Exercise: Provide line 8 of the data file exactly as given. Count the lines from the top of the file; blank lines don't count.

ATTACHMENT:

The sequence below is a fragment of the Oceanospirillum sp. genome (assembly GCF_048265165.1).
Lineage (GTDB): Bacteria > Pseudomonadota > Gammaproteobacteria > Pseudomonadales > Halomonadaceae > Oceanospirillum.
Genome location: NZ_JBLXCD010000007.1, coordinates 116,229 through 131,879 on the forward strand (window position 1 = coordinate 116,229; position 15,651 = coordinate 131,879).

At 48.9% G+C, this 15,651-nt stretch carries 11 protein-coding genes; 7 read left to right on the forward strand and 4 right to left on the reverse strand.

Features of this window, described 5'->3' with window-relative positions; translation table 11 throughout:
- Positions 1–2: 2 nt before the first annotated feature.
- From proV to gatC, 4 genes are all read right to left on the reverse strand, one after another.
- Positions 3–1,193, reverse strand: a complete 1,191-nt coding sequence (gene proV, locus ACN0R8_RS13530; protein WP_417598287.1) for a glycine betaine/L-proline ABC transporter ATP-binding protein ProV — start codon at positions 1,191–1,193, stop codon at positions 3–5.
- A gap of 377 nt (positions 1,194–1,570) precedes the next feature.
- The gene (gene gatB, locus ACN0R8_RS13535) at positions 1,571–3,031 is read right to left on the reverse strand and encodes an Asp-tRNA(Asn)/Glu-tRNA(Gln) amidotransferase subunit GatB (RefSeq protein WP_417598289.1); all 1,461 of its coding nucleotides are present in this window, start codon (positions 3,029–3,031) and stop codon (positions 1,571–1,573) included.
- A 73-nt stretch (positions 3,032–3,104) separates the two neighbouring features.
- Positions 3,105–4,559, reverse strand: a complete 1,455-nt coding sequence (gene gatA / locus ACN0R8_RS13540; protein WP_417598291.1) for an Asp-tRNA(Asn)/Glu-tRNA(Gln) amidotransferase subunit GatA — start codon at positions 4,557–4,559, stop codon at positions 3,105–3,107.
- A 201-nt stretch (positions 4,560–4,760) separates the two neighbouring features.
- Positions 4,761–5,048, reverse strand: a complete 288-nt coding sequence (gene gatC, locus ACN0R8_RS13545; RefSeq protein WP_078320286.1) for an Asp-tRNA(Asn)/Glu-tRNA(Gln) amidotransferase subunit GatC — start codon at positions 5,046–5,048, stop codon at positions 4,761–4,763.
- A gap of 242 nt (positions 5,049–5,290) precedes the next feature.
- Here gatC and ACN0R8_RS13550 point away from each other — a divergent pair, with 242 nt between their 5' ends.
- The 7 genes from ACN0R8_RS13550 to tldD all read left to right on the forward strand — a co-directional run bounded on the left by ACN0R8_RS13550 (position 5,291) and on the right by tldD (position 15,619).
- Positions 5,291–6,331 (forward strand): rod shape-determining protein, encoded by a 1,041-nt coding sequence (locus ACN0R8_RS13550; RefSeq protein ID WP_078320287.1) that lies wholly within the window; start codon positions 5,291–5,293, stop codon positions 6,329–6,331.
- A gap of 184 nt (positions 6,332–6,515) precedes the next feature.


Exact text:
- Positions 3–1,193, reverse strand: a complete 1,191-nt coding sequence (gene proV, locus ACN0R8_RS13530; protein WP_417598287.1) for a glycine betaine/L-proline ABC transporter ATP-binding protein ProV — start codon at positions 1,191–1,193, stop codon at positions 3–5.